An adult store seeking to set up shop in Clarksville was granted its motion Tuesday for a temporary restraining against the town, which it contends is in the process of amending zoning ordinances to permanently prevent the store’s operation before it can even begin.
Store operator Clarksville Ministries is currently trying to operate “an adult-oriented business that offers, to the consenting adult public, various retail items including sexually themed, but non-obscene, books, magazines, videos, and other products, all for off-site consumption, as well as on-site viewing of adult-themed but non-obscene motion pictures” in Clarksville, Indiana.
Although CM applied for a license in mid-August to open the establishment, it never received permission to begin business from the town, nor from the town’s building department or building commissioner.
CM eventually requested immediate relief from the U.S. District Court for the Southern District of Indiana, which was granted following a Sept. 3 oral argument in the case of Clarksville Ministries, LLC v. Town of Clarksville, Indiana et. al., 4:21-CV-00135.
The adult store argued that Clarksville’s response to its license application disregarded the town’s Zoning Ordinance Subsection 60-80(A), which states that “Upon the filing of a completed application for an Adult Business license or an Adult Business employee license, the Enforcement Officer shall issue a temporary license to the applicant, which temporary license shall expire upon the final decision of the Enforcement Officer to deny or grant the license.”
CM also argued that its requests for an immediate issuance of a temporary adult business license and a temporary adult business employee license was timely because Clarksville is currently in the process of amending pertinent ordinances that would “essentially exclude CM’s location from operating as an adult business.”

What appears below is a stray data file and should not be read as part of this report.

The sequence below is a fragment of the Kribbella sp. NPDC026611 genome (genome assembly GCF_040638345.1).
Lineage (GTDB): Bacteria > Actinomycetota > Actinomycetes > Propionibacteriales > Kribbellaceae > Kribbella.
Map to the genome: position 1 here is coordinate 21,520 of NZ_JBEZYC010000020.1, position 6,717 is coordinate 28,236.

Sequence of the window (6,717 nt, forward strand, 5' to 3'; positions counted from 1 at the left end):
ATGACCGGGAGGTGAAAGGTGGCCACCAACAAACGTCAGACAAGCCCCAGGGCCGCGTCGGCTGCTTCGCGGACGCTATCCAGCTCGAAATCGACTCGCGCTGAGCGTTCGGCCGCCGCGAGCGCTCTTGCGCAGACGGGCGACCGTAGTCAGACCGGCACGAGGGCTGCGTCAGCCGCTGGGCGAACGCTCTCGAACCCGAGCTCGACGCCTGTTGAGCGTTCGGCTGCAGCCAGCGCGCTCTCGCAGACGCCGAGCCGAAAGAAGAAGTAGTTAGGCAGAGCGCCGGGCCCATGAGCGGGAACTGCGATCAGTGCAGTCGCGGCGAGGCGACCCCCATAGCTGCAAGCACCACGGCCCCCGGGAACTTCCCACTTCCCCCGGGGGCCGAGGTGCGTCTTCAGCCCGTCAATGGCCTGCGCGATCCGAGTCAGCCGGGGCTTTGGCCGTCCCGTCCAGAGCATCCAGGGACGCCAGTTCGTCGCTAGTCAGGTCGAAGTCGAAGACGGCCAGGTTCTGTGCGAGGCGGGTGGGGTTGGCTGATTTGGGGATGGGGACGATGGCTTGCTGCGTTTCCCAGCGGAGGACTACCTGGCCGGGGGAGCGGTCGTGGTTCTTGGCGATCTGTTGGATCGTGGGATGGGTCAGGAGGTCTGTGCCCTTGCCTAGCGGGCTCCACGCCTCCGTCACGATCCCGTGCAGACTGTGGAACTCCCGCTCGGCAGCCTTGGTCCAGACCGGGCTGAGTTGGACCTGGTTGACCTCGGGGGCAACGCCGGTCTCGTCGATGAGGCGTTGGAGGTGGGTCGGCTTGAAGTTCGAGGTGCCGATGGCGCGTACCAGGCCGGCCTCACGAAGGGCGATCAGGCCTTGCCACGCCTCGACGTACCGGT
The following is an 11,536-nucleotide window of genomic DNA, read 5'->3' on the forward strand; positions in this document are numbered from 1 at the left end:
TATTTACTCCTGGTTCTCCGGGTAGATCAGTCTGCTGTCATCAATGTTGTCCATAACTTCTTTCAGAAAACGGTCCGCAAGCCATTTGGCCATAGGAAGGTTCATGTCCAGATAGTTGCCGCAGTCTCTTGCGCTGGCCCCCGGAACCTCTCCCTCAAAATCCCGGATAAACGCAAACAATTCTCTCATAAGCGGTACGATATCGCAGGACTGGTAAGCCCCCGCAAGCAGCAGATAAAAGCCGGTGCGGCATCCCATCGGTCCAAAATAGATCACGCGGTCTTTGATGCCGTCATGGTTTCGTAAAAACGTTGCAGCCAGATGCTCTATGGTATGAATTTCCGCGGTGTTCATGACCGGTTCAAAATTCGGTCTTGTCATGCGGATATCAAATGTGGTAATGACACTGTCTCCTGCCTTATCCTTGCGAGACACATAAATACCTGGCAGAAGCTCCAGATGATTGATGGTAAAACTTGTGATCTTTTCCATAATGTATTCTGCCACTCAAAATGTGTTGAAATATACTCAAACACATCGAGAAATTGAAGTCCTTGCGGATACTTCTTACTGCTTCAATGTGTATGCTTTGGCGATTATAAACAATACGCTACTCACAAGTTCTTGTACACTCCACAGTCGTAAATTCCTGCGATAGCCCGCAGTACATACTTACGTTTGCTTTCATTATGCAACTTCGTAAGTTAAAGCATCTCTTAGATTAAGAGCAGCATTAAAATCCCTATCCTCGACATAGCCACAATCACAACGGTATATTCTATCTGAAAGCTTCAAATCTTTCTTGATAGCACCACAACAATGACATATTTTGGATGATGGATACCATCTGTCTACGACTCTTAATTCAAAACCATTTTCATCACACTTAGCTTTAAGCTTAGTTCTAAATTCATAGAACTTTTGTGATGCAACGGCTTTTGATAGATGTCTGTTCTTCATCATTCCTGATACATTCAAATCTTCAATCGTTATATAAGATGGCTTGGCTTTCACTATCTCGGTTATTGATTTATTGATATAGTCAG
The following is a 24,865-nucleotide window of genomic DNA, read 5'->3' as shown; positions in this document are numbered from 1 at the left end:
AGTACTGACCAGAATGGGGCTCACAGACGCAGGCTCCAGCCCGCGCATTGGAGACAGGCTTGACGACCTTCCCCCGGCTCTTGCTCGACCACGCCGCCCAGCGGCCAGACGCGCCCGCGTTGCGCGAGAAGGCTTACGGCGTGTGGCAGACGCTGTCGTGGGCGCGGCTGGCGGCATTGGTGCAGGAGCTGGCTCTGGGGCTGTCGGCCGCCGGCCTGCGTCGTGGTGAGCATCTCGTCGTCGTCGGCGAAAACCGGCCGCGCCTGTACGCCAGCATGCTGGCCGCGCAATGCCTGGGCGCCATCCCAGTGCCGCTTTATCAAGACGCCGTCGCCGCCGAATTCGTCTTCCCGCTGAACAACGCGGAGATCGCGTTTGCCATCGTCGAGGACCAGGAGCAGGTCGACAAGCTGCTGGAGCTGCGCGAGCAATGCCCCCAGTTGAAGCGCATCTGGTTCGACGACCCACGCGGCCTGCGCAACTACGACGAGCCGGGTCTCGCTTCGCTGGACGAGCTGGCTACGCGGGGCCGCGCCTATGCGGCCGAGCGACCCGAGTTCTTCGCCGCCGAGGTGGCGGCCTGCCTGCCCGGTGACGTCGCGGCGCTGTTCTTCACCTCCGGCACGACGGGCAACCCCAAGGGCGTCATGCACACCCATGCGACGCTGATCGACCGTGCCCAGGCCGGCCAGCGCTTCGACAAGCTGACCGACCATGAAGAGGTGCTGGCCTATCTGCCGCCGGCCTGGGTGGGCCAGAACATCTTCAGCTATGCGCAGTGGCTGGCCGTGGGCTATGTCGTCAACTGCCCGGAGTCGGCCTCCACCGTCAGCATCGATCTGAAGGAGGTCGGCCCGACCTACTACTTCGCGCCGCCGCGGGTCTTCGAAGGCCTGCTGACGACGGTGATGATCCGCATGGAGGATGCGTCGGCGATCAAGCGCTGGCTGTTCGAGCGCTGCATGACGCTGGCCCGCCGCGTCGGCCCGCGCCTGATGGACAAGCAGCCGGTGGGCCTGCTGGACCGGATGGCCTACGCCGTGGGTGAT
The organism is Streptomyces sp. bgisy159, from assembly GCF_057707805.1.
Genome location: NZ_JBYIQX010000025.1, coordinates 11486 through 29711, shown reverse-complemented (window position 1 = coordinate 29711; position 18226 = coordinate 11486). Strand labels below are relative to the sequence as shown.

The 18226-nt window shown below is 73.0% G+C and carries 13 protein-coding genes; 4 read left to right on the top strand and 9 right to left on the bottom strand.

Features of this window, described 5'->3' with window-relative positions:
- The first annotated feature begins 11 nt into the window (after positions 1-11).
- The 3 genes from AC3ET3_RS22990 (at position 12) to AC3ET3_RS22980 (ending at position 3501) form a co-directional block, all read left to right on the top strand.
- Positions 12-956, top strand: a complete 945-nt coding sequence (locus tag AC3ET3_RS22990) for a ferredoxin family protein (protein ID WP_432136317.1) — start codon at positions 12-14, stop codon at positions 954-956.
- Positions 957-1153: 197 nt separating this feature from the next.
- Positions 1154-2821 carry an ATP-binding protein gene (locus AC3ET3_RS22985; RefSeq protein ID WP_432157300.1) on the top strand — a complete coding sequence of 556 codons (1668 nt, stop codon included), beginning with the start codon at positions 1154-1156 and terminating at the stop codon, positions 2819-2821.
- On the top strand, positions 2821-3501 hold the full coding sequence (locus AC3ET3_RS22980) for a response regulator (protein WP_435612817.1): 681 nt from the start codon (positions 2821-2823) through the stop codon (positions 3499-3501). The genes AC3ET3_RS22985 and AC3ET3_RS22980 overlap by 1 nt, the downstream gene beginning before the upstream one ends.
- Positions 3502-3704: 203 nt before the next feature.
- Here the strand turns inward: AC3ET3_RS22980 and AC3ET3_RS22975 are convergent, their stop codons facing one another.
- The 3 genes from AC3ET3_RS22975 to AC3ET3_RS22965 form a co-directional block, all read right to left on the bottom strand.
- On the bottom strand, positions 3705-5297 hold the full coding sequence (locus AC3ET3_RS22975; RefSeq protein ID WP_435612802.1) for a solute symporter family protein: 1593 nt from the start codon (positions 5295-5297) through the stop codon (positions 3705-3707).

However, the town argued that CM never submitted a complete application. Specifically, that CM failed to provide dimensions of two areas on a floor plan comprising approximately 40 individual “peep show” rooms that are enclosed with doors, as well as a diagram that failed to specify the location of all overhead lighting fixtures in those areas.
Clarksville also argued the requested employee license application was incomplete because it missed a copy of the employee’s driver’s license and his photo.
Chief Judge Tanya Walton Pratt in a Tuesday order granted CM’s motion, finding that upon CM and its employee completing their applications, the town would be obliged to issue the temporary ABL and ABEL.
The district court thus ordered the town to issue CM a temporary ABL immediately upon submission of an updated diagram showing the internal dimensions of the rooms at issue and all overhead lighting fixtures.
Additionally, it ordered that Clarksville grant a temporary ABEL for the CM employee immediately upon submission of a copy of his driver’s license and photograph.
“This TRO shall remain in effect for fourteen days after the date of issuance, or until any earlier additional order of the Court, or until a later date if Defendants consent to a longer extension,” Pratt wrote in the Sept. 7 order. “Considering the evolving nature of the applicable zoning and licensing schemes, the Court constrains its decision to CM’s request for the Court to order the Town to issue temporary licenses. Any argument pertaining to the applicability of the ordinances as they relate to non-temporary licensing (including so-called “grandfathering” of ordinances) may be addressed, if necessary, at a later time.”